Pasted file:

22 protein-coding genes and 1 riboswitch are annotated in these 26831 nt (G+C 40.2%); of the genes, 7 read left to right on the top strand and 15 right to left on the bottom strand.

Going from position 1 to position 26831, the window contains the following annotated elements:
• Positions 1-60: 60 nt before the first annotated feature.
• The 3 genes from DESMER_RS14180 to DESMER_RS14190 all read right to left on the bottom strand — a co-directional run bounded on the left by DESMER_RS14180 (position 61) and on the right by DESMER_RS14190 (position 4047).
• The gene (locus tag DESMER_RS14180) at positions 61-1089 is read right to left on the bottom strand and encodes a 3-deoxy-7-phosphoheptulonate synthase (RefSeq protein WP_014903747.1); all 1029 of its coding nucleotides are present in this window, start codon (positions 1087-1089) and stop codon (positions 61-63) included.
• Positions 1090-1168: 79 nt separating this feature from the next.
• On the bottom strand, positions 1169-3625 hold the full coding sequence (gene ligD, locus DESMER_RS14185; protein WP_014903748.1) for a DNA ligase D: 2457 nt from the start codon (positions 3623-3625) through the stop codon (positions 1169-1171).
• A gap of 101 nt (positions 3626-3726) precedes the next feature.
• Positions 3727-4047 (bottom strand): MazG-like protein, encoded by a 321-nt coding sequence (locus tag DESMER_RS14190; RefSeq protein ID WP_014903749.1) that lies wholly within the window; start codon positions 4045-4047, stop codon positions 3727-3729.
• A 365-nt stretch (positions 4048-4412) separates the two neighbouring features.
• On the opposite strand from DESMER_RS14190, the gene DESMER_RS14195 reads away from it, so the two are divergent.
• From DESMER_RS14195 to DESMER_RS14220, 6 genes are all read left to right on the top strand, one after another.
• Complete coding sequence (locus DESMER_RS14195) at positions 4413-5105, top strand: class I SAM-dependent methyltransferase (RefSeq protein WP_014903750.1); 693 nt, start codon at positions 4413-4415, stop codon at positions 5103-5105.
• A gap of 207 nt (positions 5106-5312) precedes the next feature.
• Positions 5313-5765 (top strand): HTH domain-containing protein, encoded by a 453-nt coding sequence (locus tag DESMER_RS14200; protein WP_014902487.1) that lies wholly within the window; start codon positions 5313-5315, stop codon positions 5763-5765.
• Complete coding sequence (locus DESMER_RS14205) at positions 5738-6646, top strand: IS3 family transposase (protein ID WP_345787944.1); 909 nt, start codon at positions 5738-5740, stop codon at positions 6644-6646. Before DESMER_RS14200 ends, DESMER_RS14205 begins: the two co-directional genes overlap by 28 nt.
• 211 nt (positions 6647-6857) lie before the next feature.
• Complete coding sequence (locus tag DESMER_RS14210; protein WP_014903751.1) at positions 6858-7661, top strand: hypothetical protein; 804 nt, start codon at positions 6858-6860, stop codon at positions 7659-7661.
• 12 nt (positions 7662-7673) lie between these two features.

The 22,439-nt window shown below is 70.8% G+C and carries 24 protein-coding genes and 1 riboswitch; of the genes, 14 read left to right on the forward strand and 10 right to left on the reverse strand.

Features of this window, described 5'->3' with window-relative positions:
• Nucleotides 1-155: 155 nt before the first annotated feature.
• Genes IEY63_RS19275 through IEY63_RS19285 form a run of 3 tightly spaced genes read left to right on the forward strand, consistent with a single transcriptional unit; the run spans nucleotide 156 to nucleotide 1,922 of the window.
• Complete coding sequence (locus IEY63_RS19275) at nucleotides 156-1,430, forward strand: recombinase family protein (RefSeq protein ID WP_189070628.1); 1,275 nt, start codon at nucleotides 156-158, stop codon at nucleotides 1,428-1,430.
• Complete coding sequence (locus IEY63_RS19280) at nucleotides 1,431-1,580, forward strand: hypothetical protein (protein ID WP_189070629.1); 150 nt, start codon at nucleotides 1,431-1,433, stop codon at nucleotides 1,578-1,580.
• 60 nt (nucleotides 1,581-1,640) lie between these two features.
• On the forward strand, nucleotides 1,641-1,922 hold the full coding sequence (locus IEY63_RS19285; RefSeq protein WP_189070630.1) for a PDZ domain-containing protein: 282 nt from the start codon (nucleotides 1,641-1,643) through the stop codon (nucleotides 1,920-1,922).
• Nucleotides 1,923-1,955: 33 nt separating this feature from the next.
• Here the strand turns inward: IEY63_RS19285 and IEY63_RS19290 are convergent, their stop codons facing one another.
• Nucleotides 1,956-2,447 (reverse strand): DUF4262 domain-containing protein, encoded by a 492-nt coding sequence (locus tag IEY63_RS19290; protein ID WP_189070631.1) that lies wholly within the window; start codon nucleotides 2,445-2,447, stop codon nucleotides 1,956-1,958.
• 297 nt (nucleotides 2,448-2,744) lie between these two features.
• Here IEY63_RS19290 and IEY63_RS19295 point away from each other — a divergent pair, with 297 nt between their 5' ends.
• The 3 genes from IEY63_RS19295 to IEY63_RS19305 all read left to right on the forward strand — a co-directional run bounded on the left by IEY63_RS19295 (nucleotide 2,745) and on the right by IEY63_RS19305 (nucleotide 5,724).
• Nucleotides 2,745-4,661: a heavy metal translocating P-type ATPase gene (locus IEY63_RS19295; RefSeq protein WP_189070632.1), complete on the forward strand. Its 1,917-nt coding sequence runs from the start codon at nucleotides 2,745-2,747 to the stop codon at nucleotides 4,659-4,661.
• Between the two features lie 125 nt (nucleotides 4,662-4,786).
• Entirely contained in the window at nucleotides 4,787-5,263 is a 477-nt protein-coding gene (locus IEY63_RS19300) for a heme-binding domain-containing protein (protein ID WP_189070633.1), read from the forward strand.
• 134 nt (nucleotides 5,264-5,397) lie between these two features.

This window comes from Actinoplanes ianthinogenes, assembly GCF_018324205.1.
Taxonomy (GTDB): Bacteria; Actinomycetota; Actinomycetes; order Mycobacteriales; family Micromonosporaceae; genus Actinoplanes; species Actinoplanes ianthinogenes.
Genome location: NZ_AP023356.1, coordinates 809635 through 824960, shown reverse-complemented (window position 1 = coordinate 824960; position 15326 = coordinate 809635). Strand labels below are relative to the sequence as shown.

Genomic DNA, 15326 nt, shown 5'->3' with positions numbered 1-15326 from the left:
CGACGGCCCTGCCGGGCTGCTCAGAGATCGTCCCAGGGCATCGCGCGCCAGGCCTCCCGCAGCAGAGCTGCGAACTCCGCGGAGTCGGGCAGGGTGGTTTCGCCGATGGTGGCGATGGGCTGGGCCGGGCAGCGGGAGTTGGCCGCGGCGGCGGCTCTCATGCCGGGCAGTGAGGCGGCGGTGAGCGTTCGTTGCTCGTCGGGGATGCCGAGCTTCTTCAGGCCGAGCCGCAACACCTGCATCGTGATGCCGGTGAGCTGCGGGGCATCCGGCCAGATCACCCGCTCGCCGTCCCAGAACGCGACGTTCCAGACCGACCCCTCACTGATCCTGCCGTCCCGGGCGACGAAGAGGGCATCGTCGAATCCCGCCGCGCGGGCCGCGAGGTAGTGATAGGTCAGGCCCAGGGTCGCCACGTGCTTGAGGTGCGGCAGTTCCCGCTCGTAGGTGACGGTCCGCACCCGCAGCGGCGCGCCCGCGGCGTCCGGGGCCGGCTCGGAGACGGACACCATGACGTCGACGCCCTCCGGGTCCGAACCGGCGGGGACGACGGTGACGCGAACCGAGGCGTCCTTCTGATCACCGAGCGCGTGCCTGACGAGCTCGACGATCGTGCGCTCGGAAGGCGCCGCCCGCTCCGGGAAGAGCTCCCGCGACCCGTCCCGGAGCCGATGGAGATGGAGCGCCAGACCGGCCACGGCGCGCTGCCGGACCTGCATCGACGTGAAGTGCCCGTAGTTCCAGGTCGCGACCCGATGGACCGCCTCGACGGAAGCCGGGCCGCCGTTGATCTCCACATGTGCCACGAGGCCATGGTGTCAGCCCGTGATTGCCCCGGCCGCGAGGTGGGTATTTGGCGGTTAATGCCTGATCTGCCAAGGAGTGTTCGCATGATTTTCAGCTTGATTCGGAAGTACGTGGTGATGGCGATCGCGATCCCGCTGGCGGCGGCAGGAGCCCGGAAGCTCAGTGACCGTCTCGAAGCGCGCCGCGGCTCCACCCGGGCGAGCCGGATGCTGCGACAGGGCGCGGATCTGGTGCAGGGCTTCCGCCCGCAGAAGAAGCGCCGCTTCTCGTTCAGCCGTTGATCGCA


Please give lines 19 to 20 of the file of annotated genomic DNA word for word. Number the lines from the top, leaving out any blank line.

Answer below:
• 12 nt (positions 7662-7673) lie between these two features.

The 22,439-nt window shown below is 70.8% G+C and carries 24 protein-coding genes and 1 riboswitch; of the genes, 14 read left to right on the forward strand and 10 right to left on the reverse strand.